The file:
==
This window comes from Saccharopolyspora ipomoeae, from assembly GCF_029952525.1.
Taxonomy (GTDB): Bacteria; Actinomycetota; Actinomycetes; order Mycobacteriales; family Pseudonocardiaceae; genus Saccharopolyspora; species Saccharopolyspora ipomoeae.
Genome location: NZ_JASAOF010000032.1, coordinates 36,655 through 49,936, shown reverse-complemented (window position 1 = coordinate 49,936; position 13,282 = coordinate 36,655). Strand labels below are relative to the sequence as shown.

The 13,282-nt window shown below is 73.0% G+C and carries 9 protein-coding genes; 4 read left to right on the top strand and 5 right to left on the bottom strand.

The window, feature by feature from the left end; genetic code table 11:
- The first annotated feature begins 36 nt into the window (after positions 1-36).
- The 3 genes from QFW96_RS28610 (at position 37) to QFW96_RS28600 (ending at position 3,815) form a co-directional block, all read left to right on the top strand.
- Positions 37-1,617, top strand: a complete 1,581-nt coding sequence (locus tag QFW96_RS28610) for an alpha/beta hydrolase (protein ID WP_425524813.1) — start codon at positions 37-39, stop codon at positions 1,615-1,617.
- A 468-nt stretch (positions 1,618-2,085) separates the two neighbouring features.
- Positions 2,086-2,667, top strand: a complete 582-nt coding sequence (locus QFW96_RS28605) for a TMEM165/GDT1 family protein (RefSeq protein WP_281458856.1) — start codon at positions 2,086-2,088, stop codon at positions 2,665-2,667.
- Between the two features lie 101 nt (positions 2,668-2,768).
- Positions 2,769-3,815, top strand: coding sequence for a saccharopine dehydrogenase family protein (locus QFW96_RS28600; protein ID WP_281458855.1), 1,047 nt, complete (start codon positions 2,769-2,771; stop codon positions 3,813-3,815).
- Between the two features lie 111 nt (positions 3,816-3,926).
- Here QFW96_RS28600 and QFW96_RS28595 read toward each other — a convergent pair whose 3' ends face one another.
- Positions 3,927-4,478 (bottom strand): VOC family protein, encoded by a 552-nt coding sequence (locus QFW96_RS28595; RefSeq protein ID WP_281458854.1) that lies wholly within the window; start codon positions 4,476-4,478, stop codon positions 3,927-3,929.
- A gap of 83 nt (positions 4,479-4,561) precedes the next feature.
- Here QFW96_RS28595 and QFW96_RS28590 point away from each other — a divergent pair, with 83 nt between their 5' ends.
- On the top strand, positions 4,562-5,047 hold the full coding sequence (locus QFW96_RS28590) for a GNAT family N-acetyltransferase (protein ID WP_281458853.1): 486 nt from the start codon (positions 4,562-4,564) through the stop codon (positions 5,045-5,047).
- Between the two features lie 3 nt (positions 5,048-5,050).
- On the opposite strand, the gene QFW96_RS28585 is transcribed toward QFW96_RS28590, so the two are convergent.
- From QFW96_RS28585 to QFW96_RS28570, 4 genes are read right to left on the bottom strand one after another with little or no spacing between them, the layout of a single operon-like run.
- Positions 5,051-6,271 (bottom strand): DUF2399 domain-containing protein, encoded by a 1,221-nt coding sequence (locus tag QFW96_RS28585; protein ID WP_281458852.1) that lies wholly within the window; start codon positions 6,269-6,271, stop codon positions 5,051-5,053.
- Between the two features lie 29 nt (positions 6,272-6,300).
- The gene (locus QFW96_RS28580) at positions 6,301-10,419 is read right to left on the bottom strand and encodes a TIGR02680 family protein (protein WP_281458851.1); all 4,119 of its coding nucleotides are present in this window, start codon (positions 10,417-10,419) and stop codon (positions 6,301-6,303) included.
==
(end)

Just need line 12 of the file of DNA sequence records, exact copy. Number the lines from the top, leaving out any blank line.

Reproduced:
- Positions 2,769-3,815, top strand: coding sequence for a saccharopine dehydrogenase family protein (locus QFW96_RS28600; protein ID WP_281458855.1), 1,047 nt, complete (start codon positions 2,769-2,771; stop codon positions 3,813-3,815).